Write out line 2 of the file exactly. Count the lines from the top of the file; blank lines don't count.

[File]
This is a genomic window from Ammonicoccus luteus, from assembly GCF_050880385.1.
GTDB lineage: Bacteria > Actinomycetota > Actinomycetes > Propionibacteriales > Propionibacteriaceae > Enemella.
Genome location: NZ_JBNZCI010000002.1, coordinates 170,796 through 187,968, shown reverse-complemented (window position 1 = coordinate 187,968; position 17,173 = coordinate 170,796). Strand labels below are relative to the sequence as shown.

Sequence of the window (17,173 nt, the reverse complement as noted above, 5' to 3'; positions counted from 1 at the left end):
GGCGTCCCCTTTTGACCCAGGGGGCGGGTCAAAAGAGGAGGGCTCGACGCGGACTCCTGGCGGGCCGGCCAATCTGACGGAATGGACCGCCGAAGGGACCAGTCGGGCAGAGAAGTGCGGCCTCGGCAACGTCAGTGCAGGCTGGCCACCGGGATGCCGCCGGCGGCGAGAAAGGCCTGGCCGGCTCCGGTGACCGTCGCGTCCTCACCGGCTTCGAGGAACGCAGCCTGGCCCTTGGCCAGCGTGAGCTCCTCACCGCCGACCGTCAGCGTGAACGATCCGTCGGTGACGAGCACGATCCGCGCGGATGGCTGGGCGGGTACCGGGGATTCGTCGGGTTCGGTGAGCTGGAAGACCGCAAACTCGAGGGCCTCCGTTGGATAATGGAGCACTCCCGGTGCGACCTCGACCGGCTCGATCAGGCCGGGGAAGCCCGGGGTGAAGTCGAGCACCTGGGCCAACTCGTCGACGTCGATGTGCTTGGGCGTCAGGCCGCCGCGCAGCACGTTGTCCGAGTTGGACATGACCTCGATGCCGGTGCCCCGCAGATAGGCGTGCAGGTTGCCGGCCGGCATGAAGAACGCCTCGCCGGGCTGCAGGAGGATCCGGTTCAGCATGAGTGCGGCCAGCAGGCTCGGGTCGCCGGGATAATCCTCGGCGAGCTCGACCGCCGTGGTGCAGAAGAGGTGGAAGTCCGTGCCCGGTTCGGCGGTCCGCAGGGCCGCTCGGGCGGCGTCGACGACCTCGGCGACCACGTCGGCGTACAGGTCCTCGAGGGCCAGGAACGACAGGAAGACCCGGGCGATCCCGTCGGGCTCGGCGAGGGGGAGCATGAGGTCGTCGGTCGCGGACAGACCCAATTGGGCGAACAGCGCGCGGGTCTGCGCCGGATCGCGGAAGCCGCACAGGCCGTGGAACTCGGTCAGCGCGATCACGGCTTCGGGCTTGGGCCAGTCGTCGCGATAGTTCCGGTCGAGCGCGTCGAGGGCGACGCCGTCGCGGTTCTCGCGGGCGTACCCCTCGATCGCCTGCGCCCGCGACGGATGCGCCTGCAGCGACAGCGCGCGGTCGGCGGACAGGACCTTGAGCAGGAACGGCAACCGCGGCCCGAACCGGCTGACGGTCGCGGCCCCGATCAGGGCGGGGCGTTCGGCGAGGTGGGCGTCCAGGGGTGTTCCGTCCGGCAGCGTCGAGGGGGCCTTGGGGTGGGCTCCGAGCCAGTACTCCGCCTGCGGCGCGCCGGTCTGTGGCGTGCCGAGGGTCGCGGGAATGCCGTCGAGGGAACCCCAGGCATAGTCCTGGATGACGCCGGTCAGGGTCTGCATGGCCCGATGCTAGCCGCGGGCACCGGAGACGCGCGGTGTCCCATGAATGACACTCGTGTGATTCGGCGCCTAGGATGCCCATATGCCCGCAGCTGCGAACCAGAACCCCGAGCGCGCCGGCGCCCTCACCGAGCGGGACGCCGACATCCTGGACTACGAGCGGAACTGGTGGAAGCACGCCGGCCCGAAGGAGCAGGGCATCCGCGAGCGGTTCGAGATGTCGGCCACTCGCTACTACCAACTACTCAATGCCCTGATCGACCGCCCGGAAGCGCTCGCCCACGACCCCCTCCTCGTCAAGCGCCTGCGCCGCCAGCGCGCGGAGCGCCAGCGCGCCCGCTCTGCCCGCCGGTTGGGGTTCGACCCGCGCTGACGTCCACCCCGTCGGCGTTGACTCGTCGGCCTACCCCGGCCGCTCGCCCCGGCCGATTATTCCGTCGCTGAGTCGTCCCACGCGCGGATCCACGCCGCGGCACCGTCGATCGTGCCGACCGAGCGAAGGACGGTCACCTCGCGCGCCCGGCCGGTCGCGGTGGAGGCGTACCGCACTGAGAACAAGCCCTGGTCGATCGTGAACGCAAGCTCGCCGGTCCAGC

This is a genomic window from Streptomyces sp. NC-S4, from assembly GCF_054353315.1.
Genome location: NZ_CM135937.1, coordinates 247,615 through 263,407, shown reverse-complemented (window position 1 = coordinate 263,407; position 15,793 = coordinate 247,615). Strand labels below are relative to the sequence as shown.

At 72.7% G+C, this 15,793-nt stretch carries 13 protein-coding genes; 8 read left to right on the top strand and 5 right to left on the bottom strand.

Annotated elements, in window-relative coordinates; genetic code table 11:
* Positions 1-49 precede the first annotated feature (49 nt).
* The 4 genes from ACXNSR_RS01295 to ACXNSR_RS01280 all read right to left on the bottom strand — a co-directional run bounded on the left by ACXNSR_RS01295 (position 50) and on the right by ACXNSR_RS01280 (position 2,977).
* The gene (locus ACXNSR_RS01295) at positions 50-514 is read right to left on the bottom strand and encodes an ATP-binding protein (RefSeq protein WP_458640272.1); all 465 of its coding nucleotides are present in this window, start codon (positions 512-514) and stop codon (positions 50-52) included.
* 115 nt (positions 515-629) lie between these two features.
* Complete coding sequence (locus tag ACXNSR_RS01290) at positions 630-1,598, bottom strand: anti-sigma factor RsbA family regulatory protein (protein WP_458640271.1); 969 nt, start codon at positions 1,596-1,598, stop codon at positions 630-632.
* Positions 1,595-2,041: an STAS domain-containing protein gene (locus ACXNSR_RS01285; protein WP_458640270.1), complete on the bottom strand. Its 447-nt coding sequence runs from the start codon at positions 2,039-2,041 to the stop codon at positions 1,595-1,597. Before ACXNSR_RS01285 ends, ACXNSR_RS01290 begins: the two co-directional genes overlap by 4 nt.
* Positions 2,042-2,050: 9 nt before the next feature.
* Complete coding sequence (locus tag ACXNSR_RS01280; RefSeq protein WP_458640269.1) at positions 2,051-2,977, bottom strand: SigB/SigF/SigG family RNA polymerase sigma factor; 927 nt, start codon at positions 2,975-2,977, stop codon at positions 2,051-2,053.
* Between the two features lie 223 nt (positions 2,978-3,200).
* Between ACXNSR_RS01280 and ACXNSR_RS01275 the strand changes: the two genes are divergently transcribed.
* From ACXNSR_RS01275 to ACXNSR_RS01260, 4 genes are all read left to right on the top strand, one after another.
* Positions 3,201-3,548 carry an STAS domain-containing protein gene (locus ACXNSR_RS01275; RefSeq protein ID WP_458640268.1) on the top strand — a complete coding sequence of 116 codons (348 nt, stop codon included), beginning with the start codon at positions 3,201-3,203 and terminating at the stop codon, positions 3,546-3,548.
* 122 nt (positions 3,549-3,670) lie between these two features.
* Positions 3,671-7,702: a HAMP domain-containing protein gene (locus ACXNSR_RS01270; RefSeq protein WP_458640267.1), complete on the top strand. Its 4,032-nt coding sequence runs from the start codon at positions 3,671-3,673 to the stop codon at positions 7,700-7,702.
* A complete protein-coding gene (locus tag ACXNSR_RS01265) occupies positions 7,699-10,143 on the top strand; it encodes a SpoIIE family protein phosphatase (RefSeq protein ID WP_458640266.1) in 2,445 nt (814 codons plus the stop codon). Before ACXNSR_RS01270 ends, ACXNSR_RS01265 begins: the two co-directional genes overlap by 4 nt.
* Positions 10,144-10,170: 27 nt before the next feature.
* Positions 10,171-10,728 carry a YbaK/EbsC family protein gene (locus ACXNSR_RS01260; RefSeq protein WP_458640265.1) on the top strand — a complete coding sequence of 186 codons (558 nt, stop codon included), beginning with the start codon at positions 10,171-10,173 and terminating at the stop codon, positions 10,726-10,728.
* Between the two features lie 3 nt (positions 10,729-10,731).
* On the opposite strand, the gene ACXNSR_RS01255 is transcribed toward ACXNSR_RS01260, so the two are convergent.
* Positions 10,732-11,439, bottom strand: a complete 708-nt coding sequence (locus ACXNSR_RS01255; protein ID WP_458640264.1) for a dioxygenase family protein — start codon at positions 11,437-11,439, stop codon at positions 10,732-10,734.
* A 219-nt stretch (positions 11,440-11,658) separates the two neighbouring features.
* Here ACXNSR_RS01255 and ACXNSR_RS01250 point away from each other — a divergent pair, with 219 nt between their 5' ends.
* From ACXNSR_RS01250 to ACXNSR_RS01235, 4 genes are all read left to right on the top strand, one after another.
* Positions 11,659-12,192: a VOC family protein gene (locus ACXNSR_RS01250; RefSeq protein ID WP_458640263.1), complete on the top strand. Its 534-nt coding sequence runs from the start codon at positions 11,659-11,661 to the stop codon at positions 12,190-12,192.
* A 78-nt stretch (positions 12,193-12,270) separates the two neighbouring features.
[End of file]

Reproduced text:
GTDB lineage: Bacteria > Actinomycetota > Actinomycetes > Propionibacteriales > Propionibacteriaceae > Enemella.